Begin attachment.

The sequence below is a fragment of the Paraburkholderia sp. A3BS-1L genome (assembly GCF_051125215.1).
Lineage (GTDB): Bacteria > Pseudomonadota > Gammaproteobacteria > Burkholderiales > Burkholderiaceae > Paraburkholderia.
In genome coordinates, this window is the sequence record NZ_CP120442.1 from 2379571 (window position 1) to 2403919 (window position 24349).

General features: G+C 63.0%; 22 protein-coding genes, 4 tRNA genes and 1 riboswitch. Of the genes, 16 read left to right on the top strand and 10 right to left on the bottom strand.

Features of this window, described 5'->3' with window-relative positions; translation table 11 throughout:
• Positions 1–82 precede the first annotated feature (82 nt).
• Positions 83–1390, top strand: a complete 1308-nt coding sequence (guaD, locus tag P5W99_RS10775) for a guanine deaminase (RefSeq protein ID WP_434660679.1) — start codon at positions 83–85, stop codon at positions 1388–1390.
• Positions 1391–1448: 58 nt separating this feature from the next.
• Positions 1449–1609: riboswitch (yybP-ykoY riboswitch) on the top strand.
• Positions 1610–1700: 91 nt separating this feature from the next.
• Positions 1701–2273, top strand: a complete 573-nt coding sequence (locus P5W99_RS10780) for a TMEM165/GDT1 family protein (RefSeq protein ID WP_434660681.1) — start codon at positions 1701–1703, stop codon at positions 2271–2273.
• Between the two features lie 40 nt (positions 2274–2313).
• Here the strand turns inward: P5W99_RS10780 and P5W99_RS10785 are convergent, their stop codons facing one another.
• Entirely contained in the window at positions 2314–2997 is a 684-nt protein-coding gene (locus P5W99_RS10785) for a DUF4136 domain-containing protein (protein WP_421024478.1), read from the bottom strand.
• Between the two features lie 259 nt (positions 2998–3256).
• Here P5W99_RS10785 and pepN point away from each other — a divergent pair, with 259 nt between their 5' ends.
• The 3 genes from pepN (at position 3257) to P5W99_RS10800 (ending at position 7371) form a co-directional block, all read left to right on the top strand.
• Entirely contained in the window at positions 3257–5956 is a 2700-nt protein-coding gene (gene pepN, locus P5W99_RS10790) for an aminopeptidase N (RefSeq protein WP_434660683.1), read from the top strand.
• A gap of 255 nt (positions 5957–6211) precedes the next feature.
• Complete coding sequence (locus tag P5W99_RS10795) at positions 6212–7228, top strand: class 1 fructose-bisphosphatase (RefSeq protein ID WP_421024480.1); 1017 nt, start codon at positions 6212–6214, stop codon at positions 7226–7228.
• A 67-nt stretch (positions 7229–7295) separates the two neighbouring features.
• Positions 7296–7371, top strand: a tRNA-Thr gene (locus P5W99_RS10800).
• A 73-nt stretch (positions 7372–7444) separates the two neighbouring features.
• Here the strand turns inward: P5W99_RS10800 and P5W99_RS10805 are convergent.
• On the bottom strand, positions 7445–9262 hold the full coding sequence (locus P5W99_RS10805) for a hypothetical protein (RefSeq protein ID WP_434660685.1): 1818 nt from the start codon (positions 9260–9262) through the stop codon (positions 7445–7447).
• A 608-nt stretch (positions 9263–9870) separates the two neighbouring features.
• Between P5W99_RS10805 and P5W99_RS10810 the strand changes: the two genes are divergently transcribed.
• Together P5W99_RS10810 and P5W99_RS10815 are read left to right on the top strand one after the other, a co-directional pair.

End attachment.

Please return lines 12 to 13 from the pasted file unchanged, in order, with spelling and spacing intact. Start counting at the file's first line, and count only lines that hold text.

• Between the two features lie 40 nt (positions 2274–2313).
• Here the strand turns inward: P5W99_RS10780 and P5W99_RS10785 are convergent, their stop codons facing one another.